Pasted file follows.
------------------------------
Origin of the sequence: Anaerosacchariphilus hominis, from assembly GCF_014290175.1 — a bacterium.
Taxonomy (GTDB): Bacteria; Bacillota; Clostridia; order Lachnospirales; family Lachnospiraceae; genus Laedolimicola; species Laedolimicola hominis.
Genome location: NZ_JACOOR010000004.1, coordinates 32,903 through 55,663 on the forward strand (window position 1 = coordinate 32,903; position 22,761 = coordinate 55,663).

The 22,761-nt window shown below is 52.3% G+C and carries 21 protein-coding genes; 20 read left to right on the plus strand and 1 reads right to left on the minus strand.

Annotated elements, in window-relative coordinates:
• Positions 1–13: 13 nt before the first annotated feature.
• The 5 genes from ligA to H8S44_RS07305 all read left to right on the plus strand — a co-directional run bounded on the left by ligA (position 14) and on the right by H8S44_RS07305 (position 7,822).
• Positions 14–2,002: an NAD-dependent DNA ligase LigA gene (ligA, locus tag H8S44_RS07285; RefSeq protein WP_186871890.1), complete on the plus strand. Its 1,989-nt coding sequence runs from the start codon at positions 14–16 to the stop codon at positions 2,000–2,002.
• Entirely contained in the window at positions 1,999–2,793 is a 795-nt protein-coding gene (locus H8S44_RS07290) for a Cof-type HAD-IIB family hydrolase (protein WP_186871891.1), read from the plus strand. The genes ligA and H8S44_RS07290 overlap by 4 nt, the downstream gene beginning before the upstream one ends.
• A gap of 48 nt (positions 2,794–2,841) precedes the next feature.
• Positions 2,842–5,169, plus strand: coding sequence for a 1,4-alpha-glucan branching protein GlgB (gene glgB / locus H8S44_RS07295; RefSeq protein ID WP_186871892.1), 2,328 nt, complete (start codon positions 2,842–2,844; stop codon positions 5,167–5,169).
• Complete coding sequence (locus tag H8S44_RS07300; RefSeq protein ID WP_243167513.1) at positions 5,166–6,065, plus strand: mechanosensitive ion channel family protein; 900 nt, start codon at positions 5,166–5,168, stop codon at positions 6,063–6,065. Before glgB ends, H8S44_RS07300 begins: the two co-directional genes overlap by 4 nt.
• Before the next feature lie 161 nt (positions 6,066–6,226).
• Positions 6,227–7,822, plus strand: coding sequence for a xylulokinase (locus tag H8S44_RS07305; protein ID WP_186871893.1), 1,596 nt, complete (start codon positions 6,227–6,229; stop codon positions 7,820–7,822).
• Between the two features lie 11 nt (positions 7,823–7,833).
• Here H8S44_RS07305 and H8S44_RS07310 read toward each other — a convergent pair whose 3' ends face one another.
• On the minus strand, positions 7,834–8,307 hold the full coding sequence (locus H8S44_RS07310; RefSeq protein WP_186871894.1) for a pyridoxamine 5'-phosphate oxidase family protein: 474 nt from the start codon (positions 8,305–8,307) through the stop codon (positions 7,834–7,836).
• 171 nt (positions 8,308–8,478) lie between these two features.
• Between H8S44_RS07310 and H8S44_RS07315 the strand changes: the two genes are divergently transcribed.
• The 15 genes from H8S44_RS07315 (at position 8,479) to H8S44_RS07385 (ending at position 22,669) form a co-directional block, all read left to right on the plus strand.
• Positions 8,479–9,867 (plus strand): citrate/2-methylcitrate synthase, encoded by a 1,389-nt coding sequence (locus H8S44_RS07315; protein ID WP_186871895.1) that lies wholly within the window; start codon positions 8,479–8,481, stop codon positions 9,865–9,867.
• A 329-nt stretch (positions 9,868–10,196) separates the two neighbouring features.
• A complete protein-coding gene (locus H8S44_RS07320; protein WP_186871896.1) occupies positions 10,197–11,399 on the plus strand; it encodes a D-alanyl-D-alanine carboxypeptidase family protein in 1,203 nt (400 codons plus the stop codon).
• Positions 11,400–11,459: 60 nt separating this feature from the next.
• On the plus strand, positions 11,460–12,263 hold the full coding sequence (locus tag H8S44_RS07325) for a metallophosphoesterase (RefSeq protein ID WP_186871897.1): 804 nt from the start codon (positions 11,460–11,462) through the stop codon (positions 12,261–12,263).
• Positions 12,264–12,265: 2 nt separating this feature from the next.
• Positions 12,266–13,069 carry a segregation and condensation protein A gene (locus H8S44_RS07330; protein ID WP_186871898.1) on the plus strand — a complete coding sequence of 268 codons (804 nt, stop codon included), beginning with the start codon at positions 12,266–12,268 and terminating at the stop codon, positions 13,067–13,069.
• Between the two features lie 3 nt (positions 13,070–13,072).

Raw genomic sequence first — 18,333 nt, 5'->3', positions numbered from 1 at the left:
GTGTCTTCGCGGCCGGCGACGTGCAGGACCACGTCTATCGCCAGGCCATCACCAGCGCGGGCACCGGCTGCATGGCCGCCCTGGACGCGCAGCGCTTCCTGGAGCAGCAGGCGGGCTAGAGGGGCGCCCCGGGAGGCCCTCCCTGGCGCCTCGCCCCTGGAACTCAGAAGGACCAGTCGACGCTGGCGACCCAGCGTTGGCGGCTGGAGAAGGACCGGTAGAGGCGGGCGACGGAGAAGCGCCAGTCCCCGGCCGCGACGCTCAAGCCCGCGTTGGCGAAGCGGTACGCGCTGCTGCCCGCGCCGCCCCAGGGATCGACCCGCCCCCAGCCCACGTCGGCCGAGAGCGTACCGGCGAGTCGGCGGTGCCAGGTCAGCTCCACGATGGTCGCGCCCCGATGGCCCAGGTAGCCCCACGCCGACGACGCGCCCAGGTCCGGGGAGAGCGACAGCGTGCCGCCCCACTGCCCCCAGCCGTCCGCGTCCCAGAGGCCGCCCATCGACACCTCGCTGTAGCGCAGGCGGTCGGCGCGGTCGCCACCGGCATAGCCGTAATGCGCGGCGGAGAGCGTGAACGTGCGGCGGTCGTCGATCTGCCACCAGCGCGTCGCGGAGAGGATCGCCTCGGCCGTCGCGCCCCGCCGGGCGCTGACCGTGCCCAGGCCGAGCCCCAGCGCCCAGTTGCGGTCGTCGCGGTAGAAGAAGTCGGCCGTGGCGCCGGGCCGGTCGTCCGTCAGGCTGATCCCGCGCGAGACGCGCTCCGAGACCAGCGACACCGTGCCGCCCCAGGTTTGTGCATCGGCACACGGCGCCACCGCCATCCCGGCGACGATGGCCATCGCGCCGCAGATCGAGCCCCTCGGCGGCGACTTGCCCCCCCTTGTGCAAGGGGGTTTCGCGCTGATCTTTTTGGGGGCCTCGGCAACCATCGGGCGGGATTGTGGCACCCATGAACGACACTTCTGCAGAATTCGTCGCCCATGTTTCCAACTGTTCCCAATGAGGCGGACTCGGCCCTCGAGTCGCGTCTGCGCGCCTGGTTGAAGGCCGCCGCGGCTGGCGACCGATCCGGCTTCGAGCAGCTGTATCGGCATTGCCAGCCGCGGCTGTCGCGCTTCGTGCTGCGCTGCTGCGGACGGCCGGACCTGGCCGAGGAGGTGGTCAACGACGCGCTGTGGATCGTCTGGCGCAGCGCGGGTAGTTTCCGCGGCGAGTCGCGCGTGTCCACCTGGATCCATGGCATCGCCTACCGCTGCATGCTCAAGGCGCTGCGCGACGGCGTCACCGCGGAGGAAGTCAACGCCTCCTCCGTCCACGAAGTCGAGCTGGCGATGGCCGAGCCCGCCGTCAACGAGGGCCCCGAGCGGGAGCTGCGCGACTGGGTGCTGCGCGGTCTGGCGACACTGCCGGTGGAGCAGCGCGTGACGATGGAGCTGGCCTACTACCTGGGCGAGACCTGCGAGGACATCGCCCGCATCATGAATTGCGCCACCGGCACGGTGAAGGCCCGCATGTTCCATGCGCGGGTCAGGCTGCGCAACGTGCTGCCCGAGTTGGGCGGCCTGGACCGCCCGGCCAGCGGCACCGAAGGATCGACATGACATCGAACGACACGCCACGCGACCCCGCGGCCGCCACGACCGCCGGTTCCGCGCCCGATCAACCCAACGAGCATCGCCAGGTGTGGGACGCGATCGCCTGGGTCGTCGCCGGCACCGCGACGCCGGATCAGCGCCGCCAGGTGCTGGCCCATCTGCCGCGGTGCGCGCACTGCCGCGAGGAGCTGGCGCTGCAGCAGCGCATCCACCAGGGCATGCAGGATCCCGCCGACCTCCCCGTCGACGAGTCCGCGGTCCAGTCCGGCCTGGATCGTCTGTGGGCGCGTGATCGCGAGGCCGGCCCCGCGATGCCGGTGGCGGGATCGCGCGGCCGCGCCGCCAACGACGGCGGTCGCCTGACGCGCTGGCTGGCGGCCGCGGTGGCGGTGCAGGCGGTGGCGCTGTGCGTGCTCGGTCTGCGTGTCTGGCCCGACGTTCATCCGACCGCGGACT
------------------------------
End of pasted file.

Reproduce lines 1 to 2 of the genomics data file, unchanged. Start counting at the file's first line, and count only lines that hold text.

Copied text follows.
Origin of the sequence: Anaerosacchariphilus hominis, from assembly GCF_014290175.1 — a bacterium.
Taxonomy (GTDB): Bacteria; Bacillota; Clostridia; order Lachnospirales; family Lachnospiraceae; genus Laedolimicola; species Laedolimicola hominis.